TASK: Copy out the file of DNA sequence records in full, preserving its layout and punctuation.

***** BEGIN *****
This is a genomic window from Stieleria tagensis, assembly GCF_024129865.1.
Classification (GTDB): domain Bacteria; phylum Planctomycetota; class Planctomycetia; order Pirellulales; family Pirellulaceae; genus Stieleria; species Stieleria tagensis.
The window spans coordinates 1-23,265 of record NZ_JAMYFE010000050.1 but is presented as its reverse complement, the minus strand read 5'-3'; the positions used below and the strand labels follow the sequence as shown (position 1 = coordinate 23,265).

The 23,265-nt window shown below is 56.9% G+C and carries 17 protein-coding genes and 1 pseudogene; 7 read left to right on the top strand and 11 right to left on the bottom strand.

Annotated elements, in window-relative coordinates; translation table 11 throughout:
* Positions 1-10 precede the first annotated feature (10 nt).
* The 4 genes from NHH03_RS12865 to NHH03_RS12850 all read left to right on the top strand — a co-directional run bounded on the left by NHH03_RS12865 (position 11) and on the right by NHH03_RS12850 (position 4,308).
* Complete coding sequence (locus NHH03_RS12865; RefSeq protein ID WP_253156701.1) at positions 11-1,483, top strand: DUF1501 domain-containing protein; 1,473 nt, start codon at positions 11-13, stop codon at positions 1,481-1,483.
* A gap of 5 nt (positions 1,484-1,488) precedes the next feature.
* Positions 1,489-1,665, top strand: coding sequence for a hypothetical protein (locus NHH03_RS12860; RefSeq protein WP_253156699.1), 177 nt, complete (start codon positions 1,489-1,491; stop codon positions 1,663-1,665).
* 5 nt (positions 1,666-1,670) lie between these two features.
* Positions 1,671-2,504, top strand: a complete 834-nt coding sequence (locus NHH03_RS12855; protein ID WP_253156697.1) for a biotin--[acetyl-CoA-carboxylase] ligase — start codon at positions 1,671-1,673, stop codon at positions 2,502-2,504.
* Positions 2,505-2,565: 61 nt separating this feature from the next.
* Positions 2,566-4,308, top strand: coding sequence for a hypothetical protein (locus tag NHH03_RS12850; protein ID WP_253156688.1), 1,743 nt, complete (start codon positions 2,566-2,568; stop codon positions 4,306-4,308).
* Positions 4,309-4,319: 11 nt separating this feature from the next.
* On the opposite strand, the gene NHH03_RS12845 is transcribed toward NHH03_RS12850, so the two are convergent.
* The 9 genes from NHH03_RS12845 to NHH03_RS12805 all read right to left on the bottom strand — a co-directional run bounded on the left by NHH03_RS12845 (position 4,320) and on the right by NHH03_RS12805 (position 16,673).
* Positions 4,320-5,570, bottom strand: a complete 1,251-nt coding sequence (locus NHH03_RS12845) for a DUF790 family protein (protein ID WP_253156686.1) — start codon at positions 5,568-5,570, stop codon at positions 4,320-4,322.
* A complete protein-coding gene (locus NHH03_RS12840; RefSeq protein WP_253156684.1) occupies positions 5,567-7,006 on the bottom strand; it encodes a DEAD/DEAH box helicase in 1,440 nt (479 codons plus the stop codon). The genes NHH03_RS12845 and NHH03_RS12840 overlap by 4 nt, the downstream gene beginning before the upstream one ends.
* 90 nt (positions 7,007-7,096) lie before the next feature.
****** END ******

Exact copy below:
This is a genomic window from Stieleria tagensis, assembly GCF_024129865.1.
Classification (GTDB): domain Bacteria; phylum Planctomycetota; class Planctomycetia; order Pirellulales; family Pirellulaceae; genus Stieleria; species Stieleria tagensis.
The window spans coordinates 1-23,265 of record NZ_JAMYFE010000050.1 but is presented as its reverse complement, the minus strand read 5'-3'; the positions used below and the strand labels follow the sequence as shown (position 1 = coordinate 23,265).

The 23,265-nt window shown below is 56.9% G+C and carries 17 protein-coding genes and 1 pseudogene; 7 read left to right on the top strand and 11 right to left on the bottom strand.

Annotated elements, in window-relative coordinates; translation table 11 throughout:
* Positions 1-10 precede the first annotated feature (10 nt).
* The 4 genes from NHH03_RS12865 to NHH03_RS12850 all read left to right on the top strand — a co-directional run bounded on the left by NHH03_RS12865 (position 11) and on the right by NHH03_RS12850 (position 4,308).
* Complete coding sequence (locus NHH03_RS12865; RefSeq protein ID WP_253156701.1) at positions 11-1,483, top strand: DUF1501 domain-containing protein; 1,473 nt, start codon at positions 11-13, stop codon at positions 1,481-1,483.
* A gap of 5 nt (positions 1,484-1,488) precedes the next feature.
* Positions 1,489-1,665, top strand: coding sequence for a hypothetical protein (locus NHH03_RS12860; RefSeq protein WP_253156699.1), 177 nt, complete (start codon positions 1,489-1,491; stop codon positions 1,663-1,665).
* 5 nt (positions 1,666-1,670) lie between these two features.
* Positions 1,671-2,504, top strand: a complete 834-nt coding sequence (locus NHH03_RS12855; protein ID WP_253156697.1) for a biotin--[acetyl-CoA-carboxylase] ligase — start codon at positions 1,671-1,673, stop codon at positions 2,502-2,504.
* Positions 2,505-2,565: 61 nt separating this feature from the next.
* Positions 2,566-4,308, top strand: coding sequence for a hypothetical protein (locus tag NHH03_RS12850; protein ID WP_253156688.1), 1,743 nt, complete (start codon positions 2,566-2,568; stop codon positions 4,306-4,308).
* Positions 4,309-4,319: 11 nt separating this feature from the next.
* On the opposite strand, the gene NHH03_RS12845 is transcribed toward NHH03_RS12850, so the two are convergent.
* The 9 genes from NHH03_RS12845 to NHH03_RS12805 all read right to left on the bottom strand — a co-directional run bounded on the left by NHH03_RS12845 (position 4,320) and on the right by NHH03_RS12805 (position 16,673).
* Positions 4,320-5,570, bottom strand: a complete 1,251-nt coding sequence (locus NHH03_RS12845) for a DUF790 family protein (protein ID WP_253156686.1) — start codon at positions 5,568-5,570, stop codon at positions 4,320-4,322.
* A complete protein-coding gene (locus NHH03_RS12840; RefSeq protein WP_253156684.1) occupies positions 5,567-7,006 on the bottom strand; it encodes a DEAD/DEAH box helicase in 1,440 nt (479 codons plus the stop codon). The genes NHH03_RS12845 and NHH03_RS12840 overlap by 4 nt, the downstream gene beginning before the upstream one ends.
* 90 nt (positions 7,007-7,096) lie before the next feature.